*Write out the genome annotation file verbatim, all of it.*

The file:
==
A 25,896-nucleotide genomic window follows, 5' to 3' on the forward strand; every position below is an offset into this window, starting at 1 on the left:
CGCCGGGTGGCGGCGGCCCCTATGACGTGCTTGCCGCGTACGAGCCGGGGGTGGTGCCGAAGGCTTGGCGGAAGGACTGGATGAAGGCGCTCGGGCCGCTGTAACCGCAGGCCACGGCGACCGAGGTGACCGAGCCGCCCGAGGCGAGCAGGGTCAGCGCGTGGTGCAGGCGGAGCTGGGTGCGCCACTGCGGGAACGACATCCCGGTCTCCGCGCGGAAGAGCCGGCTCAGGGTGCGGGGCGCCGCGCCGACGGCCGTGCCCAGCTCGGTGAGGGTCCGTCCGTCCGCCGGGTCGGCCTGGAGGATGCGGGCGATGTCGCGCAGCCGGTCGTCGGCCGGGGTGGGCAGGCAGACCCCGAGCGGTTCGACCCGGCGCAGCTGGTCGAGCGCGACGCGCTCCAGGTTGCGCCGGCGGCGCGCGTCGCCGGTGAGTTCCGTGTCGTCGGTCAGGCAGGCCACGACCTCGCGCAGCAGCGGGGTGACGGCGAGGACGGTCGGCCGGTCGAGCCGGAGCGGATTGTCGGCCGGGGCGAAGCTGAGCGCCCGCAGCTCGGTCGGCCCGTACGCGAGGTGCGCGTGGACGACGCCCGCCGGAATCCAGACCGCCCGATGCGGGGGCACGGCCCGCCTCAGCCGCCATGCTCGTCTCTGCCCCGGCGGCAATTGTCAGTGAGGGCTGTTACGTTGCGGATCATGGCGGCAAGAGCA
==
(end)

A 25,896-nucleotide genomic window follows, 5' to 3' on the forward strand; every position below is an offset into this window, starting at 1 on the left:
CGCCGGGTGGCGGCGGCCCCTATGACGTGCTTGCCGCGTACGAGCCGGGGGTGGTGCCGAAGGCTTGGCGGAAGGACTGGATGAAGGCGCTCGGGCCGCTGTAACCGCAGGCCACGGCGACCGAGGTGACCGAGCCGCCCGAGGCGAGCAGGGTCAGCGCGTGGTGCAGGCGGAGCTGGGTGCGCCACTGCGGGAACGACATCCCGGTCTCCGCGCGGAAGAGCCGGCTCAGGGTGCGGGGCGCCGCGCCGACGGCCGTGCCCAGCTCGGTGAGGGTCCGTCCGTCCGCCGGGTCGGCCTGGAGGATGCGGGCGATGTCGCGCAGCCGGTCGTCGGCCGGGGTGGGCAGGCAGACCCCGAGCGGTTCGACCCGGCGCAGCTGGTCGAGCGCGACGCGCTCCAGGTTGCGCCGGCGGCGCGCGTCGCCGGTGAGTTCCGTGTCGTCGGTCAGGCAGGCCACGACCTCGCGCAGCAGCGGGGTGACGGCGAGGACGGTCGGCCGGTCGAGCCGGAGCGGATTGTCGGCCGGGGCGAAGCTGAGCGCCCGCAGCTCGGTCGGCCCGTACGCGAGGTGCGCGTGGACGACGCCCGCCGGAATCCAGACCGCCCGATGCGGGGGCACGGCCCGCCTCAGCCGCCATGCTCGTCTCTGCCCCGGCGGCAATTGTCAGTGAGGGCTGTTACGTTGCGGATCATGGCGGCAAGAGCA